I've had a scientific training and therefore tend to approach things from that viewpoint. Clearly my training has given me some kind of belief system, but it has also given me the desire to constantly question those beliefs.
For me the problem with religious/spiritual beliefs is that people seem unable to justify them in any tangible way and often continue to believe despite evidence to the contrary. There's some strange stuff out there, but I can accept it as strange and difficult to comprehend without feeling the need to attribute it to some spiritual entity. Once you "explain something away" as an act of god or whatever you've let knowledge and understanding off the hook.
I have more than just a gut-feeling that nature is not just strange, it's very, very, very strange. Now whatever this strangeness is, may well be what others perceive as spirituality, god, earth energy, whatever, but for me it's part of the quest for knowledge.
Here's something that has amazing implications: Einstein's theory of general relativity suggests that as the speed of a body increases, time slows down such that when travelling at the speed of light, time stands still. From our perspective it takes a finite time for light to travel across space, but from the point of view of light itself the moment of setting off and the moment of arrival are the same event, which means that space has no size (as far as light is concerned).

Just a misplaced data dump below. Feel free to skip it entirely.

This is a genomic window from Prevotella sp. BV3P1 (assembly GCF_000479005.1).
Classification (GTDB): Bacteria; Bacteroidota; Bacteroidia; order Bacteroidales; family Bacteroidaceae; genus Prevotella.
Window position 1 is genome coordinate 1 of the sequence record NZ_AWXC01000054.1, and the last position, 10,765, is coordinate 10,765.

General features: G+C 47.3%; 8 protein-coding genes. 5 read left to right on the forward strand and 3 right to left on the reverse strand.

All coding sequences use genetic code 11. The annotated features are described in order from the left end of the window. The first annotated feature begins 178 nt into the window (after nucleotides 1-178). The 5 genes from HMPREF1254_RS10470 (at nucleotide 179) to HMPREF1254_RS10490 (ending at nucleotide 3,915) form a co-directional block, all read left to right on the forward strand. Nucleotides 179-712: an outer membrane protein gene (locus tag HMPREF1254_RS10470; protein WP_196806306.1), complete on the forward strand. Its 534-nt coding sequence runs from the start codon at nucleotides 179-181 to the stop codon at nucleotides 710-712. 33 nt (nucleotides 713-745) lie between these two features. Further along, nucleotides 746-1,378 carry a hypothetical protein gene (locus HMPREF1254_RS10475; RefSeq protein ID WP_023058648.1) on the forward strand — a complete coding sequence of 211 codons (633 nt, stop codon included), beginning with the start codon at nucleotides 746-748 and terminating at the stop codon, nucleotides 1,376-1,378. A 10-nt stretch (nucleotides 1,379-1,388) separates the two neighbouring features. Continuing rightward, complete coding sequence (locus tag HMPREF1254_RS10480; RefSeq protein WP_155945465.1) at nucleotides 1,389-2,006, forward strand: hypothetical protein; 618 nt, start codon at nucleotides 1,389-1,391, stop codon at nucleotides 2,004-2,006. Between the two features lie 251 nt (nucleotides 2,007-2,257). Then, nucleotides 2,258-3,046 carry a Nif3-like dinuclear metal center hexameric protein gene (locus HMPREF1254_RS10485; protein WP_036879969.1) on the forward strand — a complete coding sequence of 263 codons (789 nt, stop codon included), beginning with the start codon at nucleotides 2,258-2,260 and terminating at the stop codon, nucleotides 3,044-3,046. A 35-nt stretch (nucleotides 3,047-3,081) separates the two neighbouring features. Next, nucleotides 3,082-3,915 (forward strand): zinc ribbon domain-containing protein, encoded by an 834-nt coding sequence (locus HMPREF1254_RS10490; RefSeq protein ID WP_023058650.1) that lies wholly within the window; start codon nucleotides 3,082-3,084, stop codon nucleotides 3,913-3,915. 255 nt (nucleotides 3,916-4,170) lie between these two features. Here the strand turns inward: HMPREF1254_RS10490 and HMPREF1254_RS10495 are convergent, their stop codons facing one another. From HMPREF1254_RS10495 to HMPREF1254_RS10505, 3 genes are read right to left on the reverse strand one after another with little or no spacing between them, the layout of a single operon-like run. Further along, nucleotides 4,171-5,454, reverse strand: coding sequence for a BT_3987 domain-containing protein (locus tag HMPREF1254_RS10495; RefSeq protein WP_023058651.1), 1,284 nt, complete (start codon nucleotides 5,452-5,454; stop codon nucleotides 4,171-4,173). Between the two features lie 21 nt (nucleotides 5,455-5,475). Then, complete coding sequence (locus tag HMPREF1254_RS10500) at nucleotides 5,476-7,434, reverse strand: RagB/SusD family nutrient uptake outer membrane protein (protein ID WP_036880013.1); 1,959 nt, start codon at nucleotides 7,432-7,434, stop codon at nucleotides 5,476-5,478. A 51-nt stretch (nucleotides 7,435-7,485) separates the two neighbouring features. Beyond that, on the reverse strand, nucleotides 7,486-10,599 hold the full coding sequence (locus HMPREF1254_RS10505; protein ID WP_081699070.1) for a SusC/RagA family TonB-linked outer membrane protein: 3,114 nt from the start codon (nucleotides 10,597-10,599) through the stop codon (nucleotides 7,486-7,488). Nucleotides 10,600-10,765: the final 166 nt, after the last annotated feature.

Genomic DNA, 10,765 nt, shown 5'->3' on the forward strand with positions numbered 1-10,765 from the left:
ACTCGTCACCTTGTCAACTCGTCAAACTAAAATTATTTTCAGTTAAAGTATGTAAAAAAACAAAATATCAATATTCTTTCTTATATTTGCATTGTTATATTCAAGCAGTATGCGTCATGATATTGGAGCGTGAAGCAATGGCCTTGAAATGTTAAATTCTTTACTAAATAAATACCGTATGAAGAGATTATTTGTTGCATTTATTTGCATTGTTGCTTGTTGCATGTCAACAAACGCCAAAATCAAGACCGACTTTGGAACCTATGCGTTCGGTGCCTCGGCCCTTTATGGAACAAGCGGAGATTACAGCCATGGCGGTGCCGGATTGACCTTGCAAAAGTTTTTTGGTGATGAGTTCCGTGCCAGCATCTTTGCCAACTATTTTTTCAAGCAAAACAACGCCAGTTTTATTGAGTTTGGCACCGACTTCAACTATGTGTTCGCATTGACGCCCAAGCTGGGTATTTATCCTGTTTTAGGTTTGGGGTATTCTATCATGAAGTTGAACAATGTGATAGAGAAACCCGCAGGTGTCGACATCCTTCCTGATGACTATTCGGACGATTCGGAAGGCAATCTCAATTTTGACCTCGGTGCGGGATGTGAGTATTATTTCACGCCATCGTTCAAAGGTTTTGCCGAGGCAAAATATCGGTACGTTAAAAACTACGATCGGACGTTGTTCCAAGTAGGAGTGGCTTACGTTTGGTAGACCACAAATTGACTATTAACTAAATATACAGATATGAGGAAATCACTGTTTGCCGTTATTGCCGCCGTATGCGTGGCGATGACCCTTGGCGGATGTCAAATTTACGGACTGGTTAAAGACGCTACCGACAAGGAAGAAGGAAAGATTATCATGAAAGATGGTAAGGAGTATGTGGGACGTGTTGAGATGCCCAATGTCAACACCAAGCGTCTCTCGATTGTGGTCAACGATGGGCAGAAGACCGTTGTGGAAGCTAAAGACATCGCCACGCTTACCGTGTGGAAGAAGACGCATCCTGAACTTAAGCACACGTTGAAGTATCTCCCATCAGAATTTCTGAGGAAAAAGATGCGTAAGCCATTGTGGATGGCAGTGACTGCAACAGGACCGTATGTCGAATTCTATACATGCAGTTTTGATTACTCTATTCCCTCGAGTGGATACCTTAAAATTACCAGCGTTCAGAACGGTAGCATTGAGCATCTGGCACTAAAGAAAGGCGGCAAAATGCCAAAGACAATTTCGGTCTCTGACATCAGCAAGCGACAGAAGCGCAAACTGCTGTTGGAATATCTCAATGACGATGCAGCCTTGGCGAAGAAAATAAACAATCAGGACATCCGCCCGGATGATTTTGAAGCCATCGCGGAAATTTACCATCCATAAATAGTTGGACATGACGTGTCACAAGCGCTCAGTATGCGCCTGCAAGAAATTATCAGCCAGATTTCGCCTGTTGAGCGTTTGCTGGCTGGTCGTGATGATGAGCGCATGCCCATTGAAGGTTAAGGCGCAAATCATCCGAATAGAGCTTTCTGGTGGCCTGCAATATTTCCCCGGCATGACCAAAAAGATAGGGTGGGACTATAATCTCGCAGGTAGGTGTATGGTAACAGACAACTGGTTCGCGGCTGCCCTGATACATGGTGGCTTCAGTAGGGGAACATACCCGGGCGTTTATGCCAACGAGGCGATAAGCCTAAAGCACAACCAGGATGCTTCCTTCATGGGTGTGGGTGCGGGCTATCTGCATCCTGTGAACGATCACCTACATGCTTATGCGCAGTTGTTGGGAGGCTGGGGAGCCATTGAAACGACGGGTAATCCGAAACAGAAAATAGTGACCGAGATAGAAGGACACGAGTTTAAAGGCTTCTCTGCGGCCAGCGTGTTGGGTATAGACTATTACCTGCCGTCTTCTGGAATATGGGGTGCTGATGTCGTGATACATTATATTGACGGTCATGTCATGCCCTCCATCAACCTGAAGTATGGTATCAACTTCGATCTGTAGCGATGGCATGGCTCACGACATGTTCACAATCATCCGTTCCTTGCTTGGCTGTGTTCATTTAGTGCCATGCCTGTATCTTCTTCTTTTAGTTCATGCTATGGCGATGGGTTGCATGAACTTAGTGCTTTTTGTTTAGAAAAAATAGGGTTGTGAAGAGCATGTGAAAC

The entire universe and everything that happens in it from the big bang to the big crunch is one single event and one single point. In fact it cannot even be said to be that because events and points imply a knowledge of time and space. So for light the universe does not exist, but we in our domain of time-space must rely on light to measure everything about our universe. Is it just an "illusion"? (In quotes because the word derives from "illuminate" - to light up).
Anything that mind-blowingly wierd seems to me to render a lot of other stuff superfluous.
(I hope Cropredy isn't readying this. Just look where he went with his polygon. He'll have a field day with this stuff).